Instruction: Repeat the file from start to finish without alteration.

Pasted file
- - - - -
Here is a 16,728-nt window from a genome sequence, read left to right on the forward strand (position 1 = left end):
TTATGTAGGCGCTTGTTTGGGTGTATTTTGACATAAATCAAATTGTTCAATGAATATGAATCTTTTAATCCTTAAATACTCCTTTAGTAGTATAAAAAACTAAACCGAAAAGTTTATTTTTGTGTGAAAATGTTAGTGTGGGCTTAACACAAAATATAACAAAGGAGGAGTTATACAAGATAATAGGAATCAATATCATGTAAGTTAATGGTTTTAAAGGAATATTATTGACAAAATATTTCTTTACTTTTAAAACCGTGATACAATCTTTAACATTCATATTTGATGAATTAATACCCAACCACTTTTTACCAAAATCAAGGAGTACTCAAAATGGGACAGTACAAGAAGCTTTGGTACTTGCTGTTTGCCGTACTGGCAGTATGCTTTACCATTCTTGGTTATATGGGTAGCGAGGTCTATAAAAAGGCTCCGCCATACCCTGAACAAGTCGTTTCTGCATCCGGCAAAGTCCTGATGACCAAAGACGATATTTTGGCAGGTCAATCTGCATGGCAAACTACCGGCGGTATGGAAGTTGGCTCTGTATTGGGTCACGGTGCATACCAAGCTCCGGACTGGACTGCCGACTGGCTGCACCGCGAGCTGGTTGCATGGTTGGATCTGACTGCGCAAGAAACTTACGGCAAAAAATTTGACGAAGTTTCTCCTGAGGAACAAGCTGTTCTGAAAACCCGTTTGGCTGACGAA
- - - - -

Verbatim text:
Here is a 16,728-nt window from a genome sequence, read left to right on the forward strand (position 1 = left end):
TTATGTAGGCGCTTGTTTGGGTGTATTTTGACATAAATCAAATTGTTCAATGAATATGAATCTTTTAATCCTTAAATACTCCTTTAGTAGTATAAAAAACTAAACCGAAAAGTTTATTTTTGTGTGAAAATGTTAGTGTGGGCTTAACACAAAATATAACAAAGGAGGAGTTATACAAGATAATAGGAATCAATATCATGTAAGTTAATGGTTTTAAAGGAATATTATTGACAAAATATTTCTTTACTTTTAAAACCGTGATACAATCTTTAACATTCATATTTGATGAATTAATACCCAACCACTTTTTACCAAAATCAAGGAGTACTCAAAATGGGACAGTACAAGAAGCTTTGGTACTTGCTGTTTGCCGTACTGGCAGTATGCTTTACCATTCTTGGTTATATGGGTAGCGAGGTCTATAAAAAGGCTCCGCCATACCCTGAACAAGTCGTTTCTGCATCCGGCAAAGTCCTGATGACCAAAGACGATATTTTGGCAGGTCAATCTGCATGGCAAACTACCGGCGGTATGGAAGTTGGCTCTGTATTGGGTCACGGTGCATACCAAGCTCCGGACTGGACTGCCGACTGGCTGCACCGCGAGCTGGTTGCATGGTTGGATCTGACTGCGCAAGAAACTTACGGCAAAAAATTTGACGAAGTTTCTCCTGAGGAACAAGCTGTTCTGAAAACCCGTTTGGCTGACGAA